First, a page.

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Old 01-09-2009, 15:06   #1
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Best Tool for Cleaning the Prop?

What's the best way to buff out that bundle of barnacles at the end of my propshaft? Drill/Grinder Brush? Flapper Wheel?
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Old 01-09-2009, 15:20   #2
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What's the best way to buff out that bundle of barnacles at the end of my propshaft? Drill/Grinder Brush? Flapper Wheel?
I use a heavy 2.5 inch all metal chisel (like for beating on concrete). The chisel has been ground down to a sharp edge and it gets off the big ones. Next I grind a sharp edge on a metal putty knife (1") and use that to scrape off the remaining "barnacle butts."

If you are hauled out, you can put some acid on the growth and that will dissolve it. Vinegar will work slowly if you soak over night. Toilet bowl cleaner will work much quicker, but don't forget to rinse will when done. For the end of propshaft you can soak a rag in acid and wrap it around shaft. Rag keeps acid from evaporating and will continue to work for longer time. Don't forget to wear gloves.
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Old 01-09-2009, 15:46   #3
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Sand paper on a strip....you can get it at Lowes "Marine" or "Marine" Depot in the plumbing section
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Old 01-09-2009, 16:14   #4
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No belt sanders, huh?
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Old 01-09-2009, 19:13   #5
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Brightwork on toe rails and hand rails....yes Virginia...I have a story about that. It will curl your.......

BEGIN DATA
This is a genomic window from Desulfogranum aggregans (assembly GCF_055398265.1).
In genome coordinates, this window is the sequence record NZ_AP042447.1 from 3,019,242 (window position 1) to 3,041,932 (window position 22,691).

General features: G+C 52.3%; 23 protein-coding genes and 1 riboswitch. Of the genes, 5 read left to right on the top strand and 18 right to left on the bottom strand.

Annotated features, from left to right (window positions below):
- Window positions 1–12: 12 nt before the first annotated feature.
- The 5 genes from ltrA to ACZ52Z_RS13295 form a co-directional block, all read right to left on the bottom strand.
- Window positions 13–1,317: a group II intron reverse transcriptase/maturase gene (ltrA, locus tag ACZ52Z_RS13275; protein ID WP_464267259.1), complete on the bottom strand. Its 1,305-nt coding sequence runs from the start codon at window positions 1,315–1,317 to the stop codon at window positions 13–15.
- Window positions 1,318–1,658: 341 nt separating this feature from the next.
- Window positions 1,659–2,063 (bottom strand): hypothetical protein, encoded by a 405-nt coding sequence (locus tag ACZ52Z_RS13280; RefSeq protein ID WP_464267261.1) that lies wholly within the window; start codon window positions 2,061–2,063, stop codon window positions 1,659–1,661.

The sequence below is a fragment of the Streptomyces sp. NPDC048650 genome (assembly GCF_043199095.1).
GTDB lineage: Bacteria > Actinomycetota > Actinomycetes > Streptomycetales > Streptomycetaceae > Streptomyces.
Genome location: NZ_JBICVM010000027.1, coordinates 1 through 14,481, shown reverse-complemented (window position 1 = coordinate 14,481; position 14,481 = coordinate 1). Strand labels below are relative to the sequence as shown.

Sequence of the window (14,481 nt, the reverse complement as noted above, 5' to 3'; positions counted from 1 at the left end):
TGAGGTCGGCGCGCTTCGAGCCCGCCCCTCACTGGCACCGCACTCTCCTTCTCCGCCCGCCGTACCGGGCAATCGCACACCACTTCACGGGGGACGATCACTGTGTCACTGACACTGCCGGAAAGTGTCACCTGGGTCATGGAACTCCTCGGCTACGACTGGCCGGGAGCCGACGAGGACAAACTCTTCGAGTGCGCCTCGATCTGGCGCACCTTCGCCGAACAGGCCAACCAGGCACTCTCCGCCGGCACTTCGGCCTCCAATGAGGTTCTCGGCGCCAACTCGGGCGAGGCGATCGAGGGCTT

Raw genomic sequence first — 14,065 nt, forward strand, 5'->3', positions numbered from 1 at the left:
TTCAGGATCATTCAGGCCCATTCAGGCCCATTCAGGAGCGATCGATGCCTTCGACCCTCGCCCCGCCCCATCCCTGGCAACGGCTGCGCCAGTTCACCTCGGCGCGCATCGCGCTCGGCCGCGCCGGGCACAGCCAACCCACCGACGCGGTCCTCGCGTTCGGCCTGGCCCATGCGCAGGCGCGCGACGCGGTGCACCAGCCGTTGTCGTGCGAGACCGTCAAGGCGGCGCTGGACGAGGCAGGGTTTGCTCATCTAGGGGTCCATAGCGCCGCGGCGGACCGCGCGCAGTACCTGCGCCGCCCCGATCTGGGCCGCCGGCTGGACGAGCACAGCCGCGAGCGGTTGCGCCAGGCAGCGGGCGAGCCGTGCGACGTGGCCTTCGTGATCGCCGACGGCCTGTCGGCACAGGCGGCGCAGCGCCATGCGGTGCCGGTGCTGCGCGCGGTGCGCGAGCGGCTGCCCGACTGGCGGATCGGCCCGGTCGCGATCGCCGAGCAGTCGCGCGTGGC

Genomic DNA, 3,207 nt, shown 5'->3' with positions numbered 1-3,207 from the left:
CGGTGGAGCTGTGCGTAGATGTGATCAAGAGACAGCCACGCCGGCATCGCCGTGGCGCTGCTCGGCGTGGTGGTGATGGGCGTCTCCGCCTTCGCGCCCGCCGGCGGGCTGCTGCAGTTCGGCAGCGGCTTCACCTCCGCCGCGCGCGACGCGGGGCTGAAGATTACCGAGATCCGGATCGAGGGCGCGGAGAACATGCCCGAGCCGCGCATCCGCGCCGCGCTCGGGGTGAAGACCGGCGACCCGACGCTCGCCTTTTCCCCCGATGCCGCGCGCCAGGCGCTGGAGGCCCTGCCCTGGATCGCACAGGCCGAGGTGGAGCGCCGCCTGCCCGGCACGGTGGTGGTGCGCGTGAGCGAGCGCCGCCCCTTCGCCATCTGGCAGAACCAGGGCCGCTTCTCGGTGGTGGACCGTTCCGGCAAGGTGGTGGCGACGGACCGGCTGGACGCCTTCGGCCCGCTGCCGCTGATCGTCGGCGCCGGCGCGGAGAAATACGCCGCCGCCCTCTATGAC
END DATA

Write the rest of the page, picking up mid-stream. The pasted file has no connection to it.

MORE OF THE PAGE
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No belt sanders, huh?
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Old 01-09-2009, 22:52   #6
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Flapper?

So no more 80 grit flapper disks on my angle grinder...
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Old 01-09-2009, 23:51   #7
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Clean the prop while in the water or directly after haul, when it's still wet.

We use those 5-in-1 scrapers you find in hardware stores. They have curved sections for the shaft, mean pointy end for hard to reach maxprop parts etc. They rust like crazy though but we rinse with fresh and spray some Boeshield and put it in a ziplock bag for next time.

During haulout, after cleaning the prop we polish it like there's no tomorrow. This doesn't keep growth off but makes it easy to clean.

Also, we love to use the 3M metal finishing pads. They look much like scotchbrite but these are purple-ish colored.

ciao!
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Old 02-09-2009, 06:16   #8
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Once you've got the large lumps off, a wire brush on an electric drill works very well. Don't forget the safety specs.
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Old 02-09-2009, 06:19   #9
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Once you've got the large lumps off, a wire brush on an electric drill works very well. Don't forget the safety specs.